The most common statements made by physicians are, “my expenses are increasing” and “my revenue is decreasing.” Are these comments made from reviewing hard data, or just a gut feeling? It is difficult to make decisions affecting the medical practice and strategic planning without having objective, current and correct data.
Whether the reports are prepared by the accountant, the practice manager and/or the billing staff, the physician owners must ensure they are provided reports on a monthly basis to determine the financial health of their practice.
While the physician’s accountant and/or practice manager can prepare numerous reports, we have compiled a short list of reports that we think are important, because they provide a snapshot of the practice’s revenue and expenses.
Reports from the accountant may include the profit and loss (P&L) statement, which reports revenue and expenses from the most recent month, as well as the previous months in the calendar year. Many accountants may show trends from the same time period as the previous year. The P&L shows key financial indicators regarding gross revenue, net revenue and overhead expenses.
If the practice developed a budget for the current year, the physician owners, practice manager and accountant can determine if the practice is on track with their original projections, or if any corrections are needed. Interestingly, many practices fail to develop an annual budget to help the anticipate their revenue and expense. If this is true of your practice, now is the time to prepare one, and then track the practice’s projected revenue and expenses versus actual revenue and expenses throughout the year.
The practice management system will be the source of information to determine the practice’s productivity. The overall aged (or aging) accounts receivable (A/R) report will provide a snapshot of where pending revenue is during the billing process based on various 30-day periods of time, often referred to as “buckets.” In Texas, most of the practice’s insurance/third-party payer A/R should be in the 0–60 day buckets since Texas has a “prompt pay” law. Any insurance/third-party payer A/R in the 61–90 day bucket should be reviewed by the practice manager and billing staff to determine why the claim has not been paid, and then the practice should pursue action to secure payment. Once the insurance/third-party payer A/R hits the 91+ day buckets, the likelihood of being paid for these services decrease. When the insurance/third-party payer A/R hits the 121+ day bucket, the practice manager should make recommendations to the physician owners to write off these accounts after all efforts have been exhausted to get the claim paid. If the payer is categorized as self-pay, private pay or patient responsibility — depending on the term used by the practice — any A/R in the 121+ day bucket should be considered for turnover to a collection agency.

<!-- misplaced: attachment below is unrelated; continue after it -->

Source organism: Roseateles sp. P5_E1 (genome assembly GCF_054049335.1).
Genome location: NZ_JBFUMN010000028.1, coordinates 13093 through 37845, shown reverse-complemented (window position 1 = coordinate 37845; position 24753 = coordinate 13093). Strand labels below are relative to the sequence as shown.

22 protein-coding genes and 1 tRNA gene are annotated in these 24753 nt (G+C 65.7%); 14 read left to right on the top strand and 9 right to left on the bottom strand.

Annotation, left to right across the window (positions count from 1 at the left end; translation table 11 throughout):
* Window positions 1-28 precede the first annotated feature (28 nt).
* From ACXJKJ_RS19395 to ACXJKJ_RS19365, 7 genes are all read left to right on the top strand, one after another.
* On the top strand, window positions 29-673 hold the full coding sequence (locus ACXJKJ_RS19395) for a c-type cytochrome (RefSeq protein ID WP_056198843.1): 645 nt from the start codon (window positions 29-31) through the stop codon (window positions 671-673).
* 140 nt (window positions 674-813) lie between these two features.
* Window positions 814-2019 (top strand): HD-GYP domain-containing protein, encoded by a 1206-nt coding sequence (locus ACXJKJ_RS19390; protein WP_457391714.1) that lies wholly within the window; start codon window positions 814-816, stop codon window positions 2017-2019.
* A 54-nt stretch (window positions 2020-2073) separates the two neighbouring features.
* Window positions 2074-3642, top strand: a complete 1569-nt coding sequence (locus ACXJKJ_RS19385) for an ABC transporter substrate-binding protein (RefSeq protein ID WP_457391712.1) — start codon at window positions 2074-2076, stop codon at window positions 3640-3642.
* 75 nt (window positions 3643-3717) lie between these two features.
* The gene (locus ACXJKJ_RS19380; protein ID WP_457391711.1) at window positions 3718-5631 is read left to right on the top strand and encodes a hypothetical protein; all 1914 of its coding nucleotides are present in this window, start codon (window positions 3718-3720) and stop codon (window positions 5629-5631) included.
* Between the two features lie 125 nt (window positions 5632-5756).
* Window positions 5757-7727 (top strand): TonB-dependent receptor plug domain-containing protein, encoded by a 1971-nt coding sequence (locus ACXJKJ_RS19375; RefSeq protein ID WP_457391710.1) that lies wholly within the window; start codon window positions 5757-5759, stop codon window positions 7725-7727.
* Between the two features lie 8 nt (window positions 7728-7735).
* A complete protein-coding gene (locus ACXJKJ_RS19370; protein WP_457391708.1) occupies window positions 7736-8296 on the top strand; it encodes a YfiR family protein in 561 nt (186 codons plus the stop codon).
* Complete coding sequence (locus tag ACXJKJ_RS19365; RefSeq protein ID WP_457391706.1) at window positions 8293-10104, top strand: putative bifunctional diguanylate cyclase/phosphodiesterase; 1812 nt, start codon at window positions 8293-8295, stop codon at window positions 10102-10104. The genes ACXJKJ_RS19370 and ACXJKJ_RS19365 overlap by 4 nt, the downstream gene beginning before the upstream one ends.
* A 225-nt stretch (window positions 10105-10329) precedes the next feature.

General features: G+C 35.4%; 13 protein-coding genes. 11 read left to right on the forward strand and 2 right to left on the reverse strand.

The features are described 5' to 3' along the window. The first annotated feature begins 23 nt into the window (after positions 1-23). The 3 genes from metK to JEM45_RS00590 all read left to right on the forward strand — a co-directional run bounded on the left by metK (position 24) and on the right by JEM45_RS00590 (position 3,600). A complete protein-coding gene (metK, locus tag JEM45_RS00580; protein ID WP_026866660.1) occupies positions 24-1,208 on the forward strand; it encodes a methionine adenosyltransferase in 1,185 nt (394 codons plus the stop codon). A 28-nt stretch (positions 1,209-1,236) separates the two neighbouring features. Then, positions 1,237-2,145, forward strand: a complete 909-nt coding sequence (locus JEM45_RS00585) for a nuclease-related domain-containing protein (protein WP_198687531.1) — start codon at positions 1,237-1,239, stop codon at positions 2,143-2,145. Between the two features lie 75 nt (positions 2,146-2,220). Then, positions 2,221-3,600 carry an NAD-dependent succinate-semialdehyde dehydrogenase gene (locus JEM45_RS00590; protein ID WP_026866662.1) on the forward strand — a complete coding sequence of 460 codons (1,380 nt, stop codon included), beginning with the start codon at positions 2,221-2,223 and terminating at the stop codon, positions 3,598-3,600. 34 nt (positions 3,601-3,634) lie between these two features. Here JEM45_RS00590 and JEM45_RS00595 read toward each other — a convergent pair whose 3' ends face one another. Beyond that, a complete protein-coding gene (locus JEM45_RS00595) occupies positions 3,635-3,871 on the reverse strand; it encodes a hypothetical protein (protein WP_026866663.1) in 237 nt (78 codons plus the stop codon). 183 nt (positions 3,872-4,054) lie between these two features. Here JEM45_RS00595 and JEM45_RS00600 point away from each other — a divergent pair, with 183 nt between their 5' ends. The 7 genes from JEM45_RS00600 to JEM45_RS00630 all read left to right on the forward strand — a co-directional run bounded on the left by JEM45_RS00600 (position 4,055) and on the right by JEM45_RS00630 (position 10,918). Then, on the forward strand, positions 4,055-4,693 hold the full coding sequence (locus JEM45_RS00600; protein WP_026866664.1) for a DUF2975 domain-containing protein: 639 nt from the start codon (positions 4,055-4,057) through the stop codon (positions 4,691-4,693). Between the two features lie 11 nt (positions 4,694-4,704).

Your practice management system should allow you to prepare an aging A/R report by payer, which will help the practice identify those payers who are responsible for the majority of A/R in each bucket. Researching the status of the claim should tell your staff why they were not paid.
The physician owners should also review the “adjustments” report, which includes the contractual adjustments between the practice’s fee and the amount the insurance/third-party payer agreed to pay, as well as claim denials and write-offs. The practice should have a financial policy that includes how the practice handles claims that are not paid based on reasons the claim cannot be paid. This report will tell the physician owners if there are large claim amounts not being paid, such as the claim did not have proper documentation, or perhaps that the billing staff did not properly work the claim as an appeal.
Credit balances are another set of data physician owners should review. This report will tell the physician owners those payments that must be refunded to either the insurance/third-party payer or to the patient. This report should have a total as close to zero as possible.
If your practice management system does not allow you to determine specific time period data during a report query, it will be useful to save the reports each month for comparison and trending.
The reports mentioned in this article will provide physician owners important information regarding the continued financial health of their practices. These reports can help identify problems early to avoid a loss of revenue in the future.
Concordis Practice Management LLC can assist the practice with reviewing and analyzing these reports and performing a revenue cycle review or an operational assessment.
Tom Tidwell, CMPE, is a Management Consultant with Concordis Practice Management, a full-service medical management firm in San Antonio dedicated to helping medical practices overcome operational challenges and maximize revenue. To learn more, call 210-704-1014 or visit concordispracticemgmt.com.